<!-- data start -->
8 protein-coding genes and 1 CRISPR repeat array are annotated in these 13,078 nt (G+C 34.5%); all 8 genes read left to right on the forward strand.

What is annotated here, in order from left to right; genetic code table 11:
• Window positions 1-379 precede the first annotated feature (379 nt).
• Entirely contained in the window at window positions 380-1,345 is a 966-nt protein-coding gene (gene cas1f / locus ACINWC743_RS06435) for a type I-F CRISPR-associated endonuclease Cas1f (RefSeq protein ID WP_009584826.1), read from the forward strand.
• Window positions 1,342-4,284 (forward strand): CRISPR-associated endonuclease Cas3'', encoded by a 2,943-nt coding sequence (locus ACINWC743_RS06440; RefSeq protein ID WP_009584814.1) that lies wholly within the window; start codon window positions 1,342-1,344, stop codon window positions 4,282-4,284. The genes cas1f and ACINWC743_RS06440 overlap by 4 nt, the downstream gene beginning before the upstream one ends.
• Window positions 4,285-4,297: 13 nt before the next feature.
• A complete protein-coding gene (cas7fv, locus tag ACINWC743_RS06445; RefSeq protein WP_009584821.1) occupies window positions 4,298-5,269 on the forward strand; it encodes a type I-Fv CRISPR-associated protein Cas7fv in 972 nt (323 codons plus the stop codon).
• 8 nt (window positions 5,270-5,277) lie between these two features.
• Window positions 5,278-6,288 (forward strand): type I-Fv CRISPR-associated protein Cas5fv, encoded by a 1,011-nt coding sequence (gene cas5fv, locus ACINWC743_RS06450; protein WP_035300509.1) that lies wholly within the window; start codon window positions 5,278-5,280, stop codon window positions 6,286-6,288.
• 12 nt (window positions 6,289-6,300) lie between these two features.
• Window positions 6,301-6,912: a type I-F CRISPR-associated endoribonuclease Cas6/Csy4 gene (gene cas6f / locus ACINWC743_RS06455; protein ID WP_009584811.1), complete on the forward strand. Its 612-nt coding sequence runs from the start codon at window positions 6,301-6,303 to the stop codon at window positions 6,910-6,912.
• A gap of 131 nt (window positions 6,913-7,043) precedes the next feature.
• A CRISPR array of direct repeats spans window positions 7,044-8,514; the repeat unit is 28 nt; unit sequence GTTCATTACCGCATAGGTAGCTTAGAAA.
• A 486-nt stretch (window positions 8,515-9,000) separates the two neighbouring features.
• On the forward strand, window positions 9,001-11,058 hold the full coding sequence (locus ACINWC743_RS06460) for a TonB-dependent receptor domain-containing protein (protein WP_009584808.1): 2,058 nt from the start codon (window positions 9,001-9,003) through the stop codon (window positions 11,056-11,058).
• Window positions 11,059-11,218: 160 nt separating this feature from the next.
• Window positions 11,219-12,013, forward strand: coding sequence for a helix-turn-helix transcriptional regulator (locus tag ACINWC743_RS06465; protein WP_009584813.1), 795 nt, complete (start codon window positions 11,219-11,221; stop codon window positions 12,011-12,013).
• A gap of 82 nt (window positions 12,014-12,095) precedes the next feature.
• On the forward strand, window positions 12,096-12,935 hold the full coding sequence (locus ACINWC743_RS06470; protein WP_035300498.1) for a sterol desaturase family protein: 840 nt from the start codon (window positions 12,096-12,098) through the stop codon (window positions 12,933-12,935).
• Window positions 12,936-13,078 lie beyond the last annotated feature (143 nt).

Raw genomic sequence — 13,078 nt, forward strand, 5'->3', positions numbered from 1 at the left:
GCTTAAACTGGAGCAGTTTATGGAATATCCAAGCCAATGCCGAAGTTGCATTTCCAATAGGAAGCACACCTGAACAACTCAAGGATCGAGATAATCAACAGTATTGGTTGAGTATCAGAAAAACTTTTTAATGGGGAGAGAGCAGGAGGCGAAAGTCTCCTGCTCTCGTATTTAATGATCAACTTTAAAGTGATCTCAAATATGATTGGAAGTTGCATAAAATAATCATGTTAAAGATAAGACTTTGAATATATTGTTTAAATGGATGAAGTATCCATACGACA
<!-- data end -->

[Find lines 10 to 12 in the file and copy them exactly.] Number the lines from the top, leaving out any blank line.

• 12 nt (window positions 6,289-6,300) lie between these two features.
• Window positions 6,301-6,912: a type I-F CRISPR-associated endoribonuclease Cas6/Csy4 gene (gene cas6f / locus ACINWC743_RS06455; protein ID WP_009584811.1), complete on the forward strand. Its 612-nt coding sequence runs from the start codon at window positions 6,301-6,303 to the stop codon at window positions 6,910-6,912.
• A gap of 131 nt (window positions 6,913-7,043) precedes the next feature.